Kathleen M. Pike, PhD

Some Reflections on Grief

As the days turn to weeks since the passing of my mother, I find myself hyper aware that grief has become a daily companion.

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Taking time to grieve has allowed me to laugh, cry, yearn, and reminisce. It’s a layered experience that includes a mix of emotions.

1. Grief is a form of love. When we lose someone we love, the attachment and affection live on. Yearning, sadness, and grief become new expressions of that love. The grieving process helps us metabolize the departure of a loved one and internalize the memories and history. It is an essential, if disquieting, affair that helps carry the relationship forward, transforming what was into something altogether new and different.

2. You Can’t Hurry Grief. In 1966, the Supremes released the Motown hit, “You Can’t Hurry Love.” The same is true for grief. Neither something pathological nor something to “get over,” grief is a process. Widespread cultural and personal differences exist in the pace at which we journey through grief. Some say the first month is the worst. Some say the first year. Some say the first of each holiday and birthday. No matter how long, the truth is that grief takes time.

3. Grief is a Whole Body Experience.  Grief can increase inflammation, which can worsen existing health problems or cause new ones. Grief can disrupt sleep. It can stress the immune system, leaving one depleted and vulnerable to infection. Changes in appetite are common. Grief is also associated with a higher incidence of a heart attack or stroke in the months after the loss.

4. Grief and Takotsubo Cardiomyopathy. Also known as broken-heart syndrome, cardiologists in Japan first described takotsubo cardiomyopathy in 1990. The hallmark symptoms are chest pain and shortness of breath. Often mistaken for a heart attack, 90% of reported cases of broken heart syndrome occur among women ages 58 to 75 following an acute trauma such as the loss of a loved one. In the case of Takotsubo cardiomyopathy, electrocardiogram abnormalities mimic those of a heart attack, but the person has no evidence of coronary artery obstruction and fully recovers within weeks of the event.

5. Complicated Grief. According to Dr. Katherine Shear, Columbia Professor and Director of the Columbia Center for Complicated Grief, we incrementally adapt to loss and move from a state of acute grief to a place of integrated grief in the natural course of grieving. Over time, our grief moves to the background of our lives, and yearning and sadness no longer dominate our everyday thoughts, feelings, and behaviors. However, this process can go awry, and we can get tangled up in grief in ways that cause considerable suffering and impairment. So much so that in the new World Health Organization ICD-11, the syndrome of complicated grief has been included for the first time as a mental disorder. According to the ICD-11, this condition is called Prolonged Grief Disorder. Its core symptoms include a longing for and preoccupation with the deceased, emotional distress, and significant functional impairment that persists for more than six months after the loss of a loved one.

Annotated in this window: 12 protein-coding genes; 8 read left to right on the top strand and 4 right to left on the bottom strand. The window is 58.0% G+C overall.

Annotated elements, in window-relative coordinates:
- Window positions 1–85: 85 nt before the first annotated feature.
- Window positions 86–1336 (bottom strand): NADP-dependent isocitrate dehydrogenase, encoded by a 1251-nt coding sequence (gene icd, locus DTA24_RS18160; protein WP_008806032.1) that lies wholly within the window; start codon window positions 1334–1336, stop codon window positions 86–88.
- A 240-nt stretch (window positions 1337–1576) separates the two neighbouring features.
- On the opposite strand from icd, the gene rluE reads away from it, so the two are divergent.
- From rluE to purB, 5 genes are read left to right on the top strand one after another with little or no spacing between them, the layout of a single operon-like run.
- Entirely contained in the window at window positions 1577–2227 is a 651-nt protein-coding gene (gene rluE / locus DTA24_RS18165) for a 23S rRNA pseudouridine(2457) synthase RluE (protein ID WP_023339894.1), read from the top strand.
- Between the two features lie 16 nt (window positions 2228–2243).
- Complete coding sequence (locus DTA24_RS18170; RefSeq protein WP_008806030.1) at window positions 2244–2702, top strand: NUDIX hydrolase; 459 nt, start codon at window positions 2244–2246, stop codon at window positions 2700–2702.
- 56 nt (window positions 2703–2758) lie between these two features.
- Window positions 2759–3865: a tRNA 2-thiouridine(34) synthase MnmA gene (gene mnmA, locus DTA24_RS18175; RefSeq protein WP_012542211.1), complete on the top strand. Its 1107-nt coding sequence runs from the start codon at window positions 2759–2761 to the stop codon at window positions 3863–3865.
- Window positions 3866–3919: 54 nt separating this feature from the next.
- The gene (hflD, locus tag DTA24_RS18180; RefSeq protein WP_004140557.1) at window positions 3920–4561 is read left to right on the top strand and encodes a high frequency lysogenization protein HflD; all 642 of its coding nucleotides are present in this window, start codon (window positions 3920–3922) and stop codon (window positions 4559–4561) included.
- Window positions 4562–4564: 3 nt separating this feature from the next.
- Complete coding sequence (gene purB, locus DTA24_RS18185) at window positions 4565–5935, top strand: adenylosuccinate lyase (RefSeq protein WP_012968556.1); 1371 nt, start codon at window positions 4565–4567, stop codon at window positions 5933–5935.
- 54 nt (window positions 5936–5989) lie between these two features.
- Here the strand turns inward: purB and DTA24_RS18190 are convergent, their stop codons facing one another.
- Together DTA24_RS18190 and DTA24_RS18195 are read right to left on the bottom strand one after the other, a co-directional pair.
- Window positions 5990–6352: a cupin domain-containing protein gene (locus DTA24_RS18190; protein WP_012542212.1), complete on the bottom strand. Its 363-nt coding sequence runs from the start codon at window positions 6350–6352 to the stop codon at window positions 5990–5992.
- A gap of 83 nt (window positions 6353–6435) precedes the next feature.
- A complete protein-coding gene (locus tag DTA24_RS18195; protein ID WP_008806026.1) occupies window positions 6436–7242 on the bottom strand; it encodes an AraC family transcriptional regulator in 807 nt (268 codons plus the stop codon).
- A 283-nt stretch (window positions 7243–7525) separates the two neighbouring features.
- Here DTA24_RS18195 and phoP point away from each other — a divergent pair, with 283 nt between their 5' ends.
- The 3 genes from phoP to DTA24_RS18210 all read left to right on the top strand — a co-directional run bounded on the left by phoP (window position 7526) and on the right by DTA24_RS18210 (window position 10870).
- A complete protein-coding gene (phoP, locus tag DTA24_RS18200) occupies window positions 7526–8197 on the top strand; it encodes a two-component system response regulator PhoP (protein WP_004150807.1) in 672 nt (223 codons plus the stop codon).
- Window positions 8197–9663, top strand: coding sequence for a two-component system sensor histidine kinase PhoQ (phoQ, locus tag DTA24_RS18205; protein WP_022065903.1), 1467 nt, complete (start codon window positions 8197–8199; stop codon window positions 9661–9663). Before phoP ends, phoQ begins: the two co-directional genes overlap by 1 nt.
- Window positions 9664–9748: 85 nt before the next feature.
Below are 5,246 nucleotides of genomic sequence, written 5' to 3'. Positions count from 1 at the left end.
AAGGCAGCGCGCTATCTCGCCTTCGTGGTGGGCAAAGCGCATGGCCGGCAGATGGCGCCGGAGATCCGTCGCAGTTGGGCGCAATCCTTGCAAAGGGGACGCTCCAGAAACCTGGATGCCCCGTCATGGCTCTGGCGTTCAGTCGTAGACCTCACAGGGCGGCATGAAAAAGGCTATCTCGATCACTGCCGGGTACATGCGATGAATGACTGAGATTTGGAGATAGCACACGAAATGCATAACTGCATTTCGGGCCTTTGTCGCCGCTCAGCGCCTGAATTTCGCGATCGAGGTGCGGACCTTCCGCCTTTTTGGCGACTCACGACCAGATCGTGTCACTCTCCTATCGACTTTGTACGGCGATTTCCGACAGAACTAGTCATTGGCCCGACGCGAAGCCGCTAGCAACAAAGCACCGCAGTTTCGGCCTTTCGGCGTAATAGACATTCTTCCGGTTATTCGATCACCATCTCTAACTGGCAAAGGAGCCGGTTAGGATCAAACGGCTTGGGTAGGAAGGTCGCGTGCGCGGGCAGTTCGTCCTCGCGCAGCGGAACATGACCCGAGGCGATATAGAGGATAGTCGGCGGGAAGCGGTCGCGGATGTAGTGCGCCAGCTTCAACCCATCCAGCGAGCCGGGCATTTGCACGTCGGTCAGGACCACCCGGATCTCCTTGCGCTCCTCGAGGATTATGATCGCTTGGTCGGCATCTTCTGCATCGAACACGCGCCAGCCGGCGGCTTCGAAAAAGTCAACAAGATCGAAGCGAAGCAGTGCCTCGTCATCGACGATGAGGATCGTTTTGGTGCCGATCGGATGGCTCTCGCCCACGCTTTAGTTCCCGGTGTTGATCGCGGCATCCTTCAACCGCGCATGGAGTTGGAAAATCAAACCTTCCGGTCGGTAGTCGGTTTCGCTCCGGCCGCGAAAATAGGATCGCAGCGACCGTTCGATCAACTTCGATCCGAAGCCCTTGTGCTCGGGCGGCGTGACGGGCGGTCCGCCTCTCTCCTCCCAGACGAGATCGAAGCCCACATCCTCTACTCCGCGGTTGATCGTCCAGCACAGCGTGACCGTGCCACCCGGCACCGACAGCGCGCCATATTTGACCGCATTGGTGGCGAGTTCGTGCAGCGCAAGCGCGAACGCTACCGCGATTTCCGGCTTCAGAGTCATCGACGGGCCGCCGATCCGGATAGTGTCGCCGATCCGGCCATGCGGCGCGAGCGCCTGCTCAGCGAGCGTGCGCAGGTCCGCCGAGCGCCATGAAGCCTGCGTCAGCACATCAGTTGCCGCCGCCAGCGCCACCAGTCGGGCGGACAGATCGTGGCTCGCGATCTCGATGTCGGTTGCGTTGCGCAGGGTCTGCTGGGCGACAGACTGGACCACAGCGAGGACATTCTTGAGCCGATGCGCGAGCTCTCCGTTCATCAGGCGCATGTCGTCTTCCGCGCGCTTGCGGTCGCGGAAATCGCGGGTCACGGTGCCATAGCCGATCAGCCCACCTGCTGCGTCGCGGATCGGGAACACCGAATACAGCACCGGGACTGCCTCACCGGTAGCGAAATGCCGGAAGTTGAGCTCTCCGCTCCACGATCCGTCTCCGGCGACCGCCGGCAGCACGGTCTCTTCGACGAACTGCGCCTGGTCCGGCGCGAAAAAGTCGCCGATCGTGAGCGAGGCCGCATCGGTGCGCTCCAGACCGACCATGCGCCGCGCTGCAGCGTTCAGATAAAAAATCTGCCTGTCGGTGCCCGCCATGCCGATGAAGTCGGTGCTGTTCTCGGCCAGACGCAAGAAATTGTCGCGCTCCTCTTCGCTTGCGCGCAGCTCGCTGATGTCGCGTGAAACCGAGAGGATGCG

If we are lucky in life, we will know love. If we know love, we will know grief. While still in the early days of mourning the loss of my mom, I am grateful to family, friends, colleagues, and even strangers, who, in one way or another, have said, “I am sorry for your loss.”


Picture of Kathleen M. Pike, PhD

Kathleen M. Pike, PhD

Kathleen M. Pike, PhD is Professor of Psychology and Director of the Global Mental Health WHO Collaborating Centre at Columbia University.

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